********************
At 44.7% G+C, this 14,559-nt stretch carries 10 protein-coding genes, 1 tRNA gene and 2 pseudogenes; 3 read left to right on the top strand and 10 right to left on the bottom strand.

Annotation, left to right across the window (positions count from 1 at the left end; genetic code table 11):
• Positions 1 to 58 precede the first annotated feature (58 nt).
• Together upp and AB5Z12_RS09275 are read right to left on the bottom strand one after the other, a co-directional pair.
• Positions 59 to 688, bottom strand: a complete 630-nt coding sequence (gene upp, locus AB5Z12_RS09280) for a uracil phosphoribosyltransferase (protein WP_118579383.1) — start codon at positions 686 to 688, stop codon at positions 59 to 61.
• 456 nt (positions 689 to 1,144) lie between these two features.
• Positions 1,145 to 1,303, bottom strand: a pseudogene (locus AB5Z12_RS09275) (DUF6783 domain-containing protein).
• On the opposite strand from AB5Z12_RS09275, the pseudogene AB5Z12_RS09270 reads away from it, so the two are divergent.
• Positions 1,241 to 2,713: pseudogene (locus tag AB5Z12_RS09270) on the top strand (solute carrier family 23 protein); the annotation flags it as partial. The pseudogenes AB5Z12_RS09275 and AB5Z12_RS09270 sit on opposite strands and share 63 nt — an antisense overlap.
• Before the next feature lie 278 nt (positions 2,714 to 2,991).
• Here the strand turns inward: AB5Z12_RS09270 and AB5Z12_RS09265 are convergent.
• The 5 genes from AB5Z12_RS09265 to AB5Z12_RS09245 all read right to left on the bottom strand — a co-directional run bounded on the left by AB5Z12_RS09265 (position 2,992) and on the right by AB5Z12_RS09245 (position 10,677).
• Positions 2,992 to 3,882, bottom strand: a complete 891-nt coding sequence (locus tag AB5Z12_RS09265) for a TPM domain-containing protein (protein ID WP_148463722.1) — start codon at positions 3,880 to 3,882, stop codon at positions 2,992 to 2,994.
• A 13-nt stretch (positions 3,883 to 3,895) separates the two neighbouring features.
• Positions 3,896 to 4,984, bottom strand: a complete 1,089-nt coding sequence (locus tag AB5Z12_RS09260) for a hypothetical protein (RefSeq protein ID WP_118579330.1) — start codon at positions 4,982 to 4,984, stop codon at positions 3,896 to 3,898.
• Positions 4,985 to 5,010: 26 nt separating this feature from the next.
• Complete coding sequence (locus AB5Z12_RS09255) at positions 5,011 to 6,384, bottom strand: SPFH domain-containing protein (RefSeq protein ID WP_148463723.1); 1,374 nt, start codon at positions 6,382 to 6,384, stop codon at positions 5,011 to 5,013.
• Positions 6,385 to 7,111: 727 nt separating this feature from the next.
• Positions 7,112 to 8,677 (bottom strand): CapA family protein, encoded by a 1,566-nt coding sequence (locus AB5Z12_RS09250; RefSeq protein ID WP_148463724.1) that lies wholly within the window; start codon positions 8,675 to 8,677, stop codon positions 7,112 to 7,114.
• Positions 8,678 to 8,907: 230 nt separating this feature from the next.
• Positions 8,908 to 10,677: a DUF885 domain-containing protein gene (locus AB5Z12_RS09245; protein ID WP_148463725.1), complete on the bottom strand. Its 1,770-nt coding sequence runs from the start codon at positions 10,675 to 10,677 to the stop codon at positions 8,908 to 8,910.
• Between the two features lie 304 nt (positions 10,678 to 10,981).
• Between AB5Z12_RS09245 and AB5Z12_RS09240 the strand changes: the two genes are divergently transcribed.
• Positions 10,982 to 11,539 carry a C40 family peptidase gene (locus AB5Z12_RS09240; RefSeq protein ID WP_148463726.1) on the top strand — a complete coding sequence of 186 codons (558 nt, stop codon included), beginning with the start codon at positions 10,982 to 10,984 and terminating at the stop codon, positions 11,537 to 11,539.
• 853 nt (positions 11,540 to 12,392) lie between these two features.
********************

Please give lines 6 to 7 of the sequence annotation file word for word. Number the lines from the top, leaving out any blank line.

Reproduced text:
• 456 nt (positions 689 to 1,144) lie between these two features.
• Positions 1,145 to 1,303, bottom strand: a pseudogene (locus AB5Z12_RS09275) (DUF6783 domain-containing protein).